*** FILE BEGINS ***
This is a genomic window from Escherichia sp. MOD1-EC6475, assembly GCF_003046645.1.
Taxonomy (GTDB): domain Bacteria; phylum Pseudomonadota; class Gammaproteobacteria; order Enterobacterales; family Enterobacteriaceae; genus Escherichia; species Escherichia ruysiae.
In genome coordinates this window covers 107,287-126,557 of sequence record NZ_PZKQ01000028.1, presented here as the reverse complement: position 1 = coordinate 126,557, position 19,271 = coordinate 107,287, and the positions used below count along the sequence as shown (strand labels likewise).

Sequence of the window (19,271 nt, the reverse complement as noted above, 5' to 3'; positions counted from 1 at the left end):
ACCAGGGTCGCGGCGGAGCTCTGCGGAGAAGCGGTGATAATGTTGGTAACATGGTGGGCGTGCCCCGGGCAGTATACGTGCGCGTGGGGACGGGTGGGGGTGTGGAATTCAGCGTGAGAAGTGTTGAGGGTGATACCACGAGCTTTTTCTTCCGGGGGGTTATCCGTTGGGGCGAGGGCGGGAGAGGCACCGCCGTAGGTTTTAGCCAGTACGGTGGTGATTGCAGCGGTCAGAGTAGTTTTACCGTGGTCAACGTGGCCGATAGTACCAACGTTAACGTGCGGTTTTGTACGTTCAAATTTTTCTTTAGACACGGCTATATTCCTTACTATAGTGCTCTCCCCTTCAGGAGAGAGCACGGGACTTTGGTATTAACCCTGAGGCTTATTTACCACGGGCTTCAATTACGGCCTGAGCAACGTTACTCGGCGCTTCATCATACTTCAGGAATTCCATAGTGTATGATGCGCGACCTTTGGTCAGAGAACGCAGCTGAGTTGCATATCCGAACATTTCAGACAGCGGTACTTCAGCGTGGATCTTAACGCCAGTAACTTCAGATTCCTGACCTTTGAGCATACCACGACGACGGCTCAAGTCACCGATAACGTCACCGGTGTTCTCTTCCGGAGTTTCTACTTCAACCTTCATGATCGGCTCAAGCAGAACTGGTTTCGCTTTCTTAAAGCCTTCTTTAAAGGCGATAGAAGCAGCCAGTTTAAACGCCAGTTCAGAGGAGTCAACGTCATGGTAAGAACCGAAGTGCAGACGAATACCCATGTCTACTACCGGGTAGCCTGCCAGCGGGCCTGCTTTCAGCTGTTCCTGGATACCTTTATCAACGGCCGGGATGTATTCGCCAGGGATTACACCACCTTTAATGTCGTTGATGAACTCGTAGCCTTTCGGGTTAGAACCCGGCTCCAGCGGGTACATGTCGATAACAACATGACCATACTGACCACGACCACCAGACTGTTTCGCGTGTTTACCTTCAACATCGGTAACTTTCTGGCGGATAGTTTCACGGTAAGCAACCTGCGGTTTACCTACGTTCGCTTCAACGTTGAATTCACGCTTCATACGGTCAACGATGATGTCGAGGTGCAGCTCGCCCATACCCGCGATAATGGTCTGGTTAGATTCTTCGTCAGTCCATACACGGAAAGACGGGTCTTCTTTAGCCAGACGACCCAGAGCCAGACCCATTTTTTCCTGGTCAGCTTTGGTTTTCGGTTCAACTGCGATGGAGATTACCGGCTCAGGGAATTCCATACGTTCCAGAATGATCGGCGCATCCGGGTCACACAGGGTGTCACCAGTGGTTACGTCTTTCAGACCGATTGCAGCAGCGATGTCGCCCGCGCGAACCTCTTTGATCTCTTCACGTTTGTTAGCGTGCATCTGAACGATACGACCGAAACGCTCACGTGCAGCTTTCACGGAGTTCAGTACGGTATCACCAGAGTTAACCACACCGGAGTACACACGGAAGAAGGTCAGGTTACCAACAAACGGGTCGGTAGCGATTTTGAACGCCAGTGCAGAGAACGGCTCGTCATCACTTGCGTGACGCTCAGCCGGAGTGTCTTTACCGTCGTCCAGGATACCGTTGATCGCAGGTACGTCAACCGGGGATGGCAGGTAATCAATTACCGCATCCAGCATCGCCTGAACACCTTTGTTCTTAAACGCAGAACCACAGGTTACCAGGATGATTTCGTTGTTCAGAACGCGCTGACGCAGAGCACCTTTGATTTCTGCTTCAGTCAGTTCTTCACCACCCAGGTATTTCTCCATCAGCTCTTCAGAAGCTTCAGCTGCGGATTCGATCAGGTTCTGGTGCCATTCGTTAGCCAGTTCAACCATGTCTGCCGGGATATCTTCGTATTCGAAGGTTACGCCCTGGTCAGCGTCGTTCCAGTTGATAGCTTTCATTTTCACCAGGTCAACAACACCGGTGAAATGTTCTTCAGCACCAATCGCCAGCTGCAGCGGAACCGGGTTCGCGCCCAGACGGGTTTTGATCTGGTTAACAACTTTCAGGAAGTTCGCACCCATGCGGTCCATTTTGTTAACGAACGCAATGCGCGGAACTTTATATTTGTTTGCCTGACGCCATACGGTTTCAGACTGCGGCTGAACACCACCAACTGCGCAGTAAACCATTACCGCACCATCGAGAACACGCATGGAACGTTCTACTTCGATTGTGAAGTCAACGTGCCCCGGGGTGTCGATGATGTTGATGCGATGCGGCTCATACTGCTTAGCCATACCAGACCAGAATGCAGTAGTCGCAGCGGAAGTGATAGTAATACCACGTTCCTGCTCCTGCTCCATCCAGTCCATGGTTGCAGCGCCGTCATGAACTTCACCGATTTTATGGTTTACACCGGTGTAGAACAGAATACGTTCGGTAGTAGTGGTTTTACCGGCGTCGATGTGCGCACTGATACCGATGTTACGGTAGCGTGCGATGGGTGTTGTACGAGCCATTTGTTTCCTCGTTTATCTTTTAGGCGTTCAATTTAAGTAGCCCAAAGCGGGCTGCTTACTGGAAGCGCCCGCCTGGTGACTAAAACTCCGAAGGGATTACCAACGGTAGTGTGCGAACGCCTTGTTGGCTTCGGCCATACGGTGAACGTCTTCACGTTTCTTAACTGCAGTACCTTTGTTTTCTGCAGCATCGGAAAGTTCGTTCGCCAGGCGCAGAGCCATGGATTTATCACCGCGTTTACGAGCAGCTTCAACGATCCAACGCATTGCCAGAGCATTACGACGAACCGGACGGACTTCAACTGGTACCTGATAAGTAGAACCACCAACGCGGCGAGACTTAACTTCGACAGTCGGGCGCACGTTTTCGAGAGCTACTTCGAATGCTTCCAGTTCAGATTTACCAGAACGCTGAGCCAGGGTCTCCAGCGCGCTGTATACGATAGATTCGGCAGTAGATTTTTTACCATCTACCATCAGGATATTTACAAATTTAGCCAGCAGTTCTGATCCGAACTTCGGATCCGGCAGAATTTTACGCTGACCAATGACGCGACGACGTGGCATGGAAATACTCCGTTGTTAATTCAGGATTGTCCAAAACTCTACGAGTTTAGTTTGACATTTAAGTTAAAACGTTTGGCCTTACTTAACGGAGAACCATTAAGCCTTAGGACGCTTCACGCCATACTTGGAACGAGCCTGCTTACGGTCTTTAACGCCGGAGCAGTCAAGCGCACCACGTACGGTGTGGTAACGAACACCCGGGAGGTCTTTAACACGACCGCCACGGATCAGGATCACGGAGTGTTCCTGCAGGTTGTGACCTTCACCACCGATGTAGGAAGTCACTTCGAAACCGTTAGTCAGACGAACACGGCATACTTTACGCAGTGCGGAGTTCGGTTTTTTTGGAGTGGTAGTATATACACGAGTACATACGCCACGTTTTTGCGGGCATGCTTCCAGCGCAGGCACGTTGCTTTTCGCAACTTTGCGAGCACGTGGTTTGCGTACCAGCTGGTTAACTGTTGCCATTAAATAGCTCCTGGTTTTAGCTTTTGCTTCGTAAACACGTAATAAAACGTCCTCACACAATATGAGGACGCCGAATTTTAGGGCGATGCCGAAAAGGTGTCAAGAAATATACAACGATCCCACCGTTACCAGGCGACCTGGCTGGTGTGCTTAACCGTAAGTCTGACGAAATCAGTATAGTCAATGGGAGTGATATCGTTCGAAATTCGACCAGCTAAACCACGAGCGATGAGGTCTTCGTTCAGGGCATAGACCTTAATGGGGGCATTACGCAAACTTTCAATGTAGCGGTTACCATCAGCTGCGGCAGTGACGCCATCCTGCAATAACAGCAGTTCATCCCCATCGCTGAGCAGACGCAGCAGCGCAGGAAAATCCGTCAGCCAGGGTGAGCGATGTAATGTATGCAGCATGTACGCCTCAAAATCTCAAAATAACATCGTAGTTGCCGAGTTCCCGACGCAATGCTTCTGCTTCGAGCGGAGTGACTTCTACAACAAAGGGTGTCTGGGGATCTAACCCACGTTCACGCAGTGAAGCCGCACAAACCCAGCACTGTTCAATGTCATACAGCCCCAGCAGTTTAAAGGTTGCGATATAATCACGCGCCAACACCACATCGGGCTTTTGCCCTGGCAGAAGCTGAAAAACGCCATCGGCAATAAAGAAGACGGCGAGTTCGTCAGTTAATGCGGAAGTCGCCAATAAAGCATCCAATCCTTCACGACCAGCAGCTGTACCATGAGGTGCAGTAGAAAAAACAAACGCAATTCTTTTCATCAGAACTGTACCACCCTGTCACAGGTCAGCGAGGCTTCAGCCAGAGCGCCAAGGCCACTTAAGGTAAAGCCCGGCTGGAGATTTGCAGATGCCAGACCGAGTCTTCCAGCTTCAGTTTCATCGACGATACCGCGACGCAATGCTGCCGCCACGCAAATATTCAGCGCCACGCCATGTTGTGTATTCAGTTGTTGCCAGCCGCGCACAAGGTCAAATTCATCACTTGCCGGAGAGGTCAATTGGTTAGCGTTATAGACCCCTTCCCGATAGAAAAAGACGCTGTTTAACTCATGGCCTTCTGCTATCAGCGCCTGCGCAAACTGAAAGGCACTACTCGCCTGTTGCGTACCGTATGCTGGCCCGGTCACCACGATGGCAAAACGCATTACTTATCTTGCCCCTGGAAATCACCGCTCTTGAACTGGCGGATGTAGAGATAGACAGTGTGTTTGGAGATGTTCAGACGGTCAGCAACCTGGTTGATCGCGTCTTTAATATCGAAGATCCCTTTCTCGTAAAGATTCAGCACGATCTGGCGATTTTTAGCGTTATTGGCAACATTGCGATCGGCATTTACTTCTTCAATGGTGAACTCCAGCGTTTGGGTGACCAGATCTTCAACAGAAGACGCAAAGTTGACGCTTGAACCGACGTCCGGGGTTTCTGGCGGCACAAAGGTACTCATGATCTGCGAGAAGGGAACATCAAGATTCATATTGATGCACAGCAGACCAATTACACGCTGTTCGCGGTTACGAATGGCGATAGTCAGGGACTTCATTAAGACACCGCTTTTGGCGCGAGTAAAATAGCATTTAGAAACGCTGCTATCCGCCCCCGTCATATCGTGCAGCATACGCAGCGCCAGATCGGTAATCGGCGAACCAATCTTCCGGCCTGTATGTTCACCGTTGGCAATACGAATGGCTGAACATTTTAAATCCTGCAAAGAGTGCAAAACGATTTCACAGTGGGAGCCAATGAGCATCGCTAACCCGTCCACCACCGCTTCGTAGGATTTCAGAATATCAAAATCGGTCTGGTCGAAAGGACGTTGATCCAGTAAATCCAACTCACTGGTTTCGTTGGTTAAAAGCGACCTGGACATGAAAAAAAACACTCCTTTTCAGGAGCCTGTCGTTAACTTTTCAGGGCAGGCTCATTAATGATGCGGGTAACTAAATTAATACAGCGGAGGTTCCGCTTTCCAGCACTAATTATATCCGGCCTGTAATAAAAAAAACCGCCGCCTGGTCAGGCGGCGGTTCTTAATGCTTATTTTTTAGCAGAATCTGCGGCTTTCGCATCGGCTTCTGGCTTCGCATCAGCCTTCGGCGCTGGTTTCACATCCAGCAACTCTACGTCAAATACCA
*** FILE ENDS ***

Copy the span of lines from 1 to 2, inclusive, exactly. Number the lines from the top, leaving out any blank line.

This is a genomic window from Escherichia sp. MOD1-EC6475, assembly GCF_003046645.1.
Taxonomy (GTDB): domain Bacteria; phylum Pseudomonadota; class Gammaproteobacteria; order Enterobacterales; family Enterobacteriaceae; genus Escherichia; species Escherichia ruysiae.